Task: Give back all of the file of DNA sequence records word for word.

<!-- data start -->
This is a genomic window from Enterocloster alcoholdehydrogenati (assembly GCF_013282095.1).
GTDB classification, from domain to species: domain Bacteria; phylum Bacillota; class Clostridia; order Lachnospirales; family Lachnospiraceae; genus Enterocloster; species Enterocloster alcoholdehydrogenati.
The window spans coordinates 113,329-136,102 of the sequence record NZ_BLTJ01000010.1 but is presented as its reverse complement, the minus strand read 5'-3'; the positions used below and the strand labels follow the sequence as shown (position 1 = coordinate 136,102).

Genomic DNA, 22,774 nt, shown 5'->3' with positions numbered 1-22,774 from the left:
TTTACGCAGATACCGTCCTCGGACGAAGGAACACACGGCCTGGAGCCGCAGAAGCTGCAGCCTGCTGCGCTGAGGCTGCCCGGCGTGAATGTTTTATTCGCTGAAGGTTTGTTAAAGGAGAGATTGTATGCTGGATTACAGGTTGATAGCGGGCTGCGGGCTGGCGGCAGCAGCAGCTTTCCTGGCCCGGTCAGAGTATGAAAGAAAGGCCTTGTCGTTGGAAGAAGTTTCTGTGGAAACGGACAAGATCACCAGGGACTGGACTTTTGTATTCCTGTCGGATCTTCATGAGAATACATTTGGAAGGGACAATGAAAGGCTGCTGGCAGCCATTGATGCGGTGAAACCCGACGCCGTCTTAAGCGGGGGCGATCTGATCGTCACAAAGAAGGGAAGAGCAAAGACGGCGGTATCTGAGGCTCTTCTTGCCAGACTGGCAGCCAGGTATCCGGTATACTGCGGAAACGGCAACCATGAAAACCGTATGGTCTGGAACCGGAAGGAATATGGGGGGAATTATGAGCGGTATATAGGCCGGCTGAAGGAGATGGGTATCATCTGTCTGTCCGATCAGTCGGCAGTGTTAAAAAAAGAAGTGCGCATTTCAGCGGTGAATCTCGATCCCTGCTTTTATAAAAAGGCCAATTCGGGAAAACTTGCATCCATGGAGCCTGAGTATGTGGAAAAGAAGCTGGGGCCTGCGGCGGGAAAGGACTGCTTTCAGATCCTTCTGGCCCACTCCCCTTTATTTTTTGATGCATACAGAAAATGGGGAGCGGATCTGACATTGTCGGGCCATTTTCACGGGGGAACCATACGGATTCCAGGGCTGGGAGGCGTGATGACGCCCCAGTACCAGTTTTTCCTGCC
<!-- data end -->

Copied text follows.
This is a genomic window from Enterocloster alcoholdehydrogenati (assembly GCF_013282095.1).
GTDB classification, from domain to species: domain Bacteria; phylum Bacillota; class Clostridia; order Lachnospirales; family Lachnospiraceae; genus Enterocloster; species Enterocloster alcoholdehydrogenati.
The window spans coordinates 113,329-136,102 of the sequence record NZ_BLTJ01000010.1 but is presented as its reverse complement, the minus strand read 5'-3'; the positions used below and the strand labels follow the sequence as shown (position 1 = coordinate 136,102).

Genomic DNA, 22,774 nt, shown 5'->3' with positions numbered 1-22,774 from the left:
TTTACGCAGATACCGTCCTCGGACGAAGGAACACACGGCCTGGAGCCGCAGAAGCTGCAGCCTGCTGCGCTGAGGCTGCCCGGCGTGAATGTTTTATTCGCTGAAGGTTTGTTAAAGGAGAGATTGTATGCTGGATTACAGGTTGATAGCGGGCTGCGGGCTGGCGGCAGCAGCAGCTTTCCTGGCCCGGTCAGAGTATGAAAGAAAGGCCTTGTCGTTGGAAGAAGTTTCTGTGGAAACGGACAAGATCACCAGGGACTGGACTTTTGTATTCCTGTCGGATCTTCATGAGAATACATTTGGAAGGGACAATGAAAGGCTGCTGGCAGCCATTGATGCGGTGAAACCCGACGCCGTCTTAAGCGGGGGCGATCTGATCGTCACAAAGAAGGGAAGAGCAAAGACGGCGGTATCTGAGGCTCTTCTTGCCAGACTGGCAGCCAGGTATCCGGTATACTGCGGAAACGGCAACCATGAAAACCGTATGGTCTGGAACCGGAAGGAATATGGGGGGAATTATGAGCGGTATATAGGCCGGCTGAAGGAGATGGGTATCATCTGTCTGTCCGATCAGTCGGCAGTGTTAAAAAAAGAAGTGCGCATTTCAGCGGTGAATCTCGATCCCTGCTTTTATAAAAAGGCCAATTCGGGAAAACTTGCATCCATGGAGCCTGAGTATGTGGAAAAGAAGCTGGGGCCTGCGGCGGGAAAGGACTGCTTTCAGATCCTTCTGGCCCACTCCCCTTTATTTTTTGATGCATACAGAAAATGGGGAGCGGATCTGACATTGTCGGGCCATTTTCACGGGGGAACCATACGGATTCCAGGGCTGGGAGGCGTGATGACGCCCCAGTACCAGTTTTTCCTGCC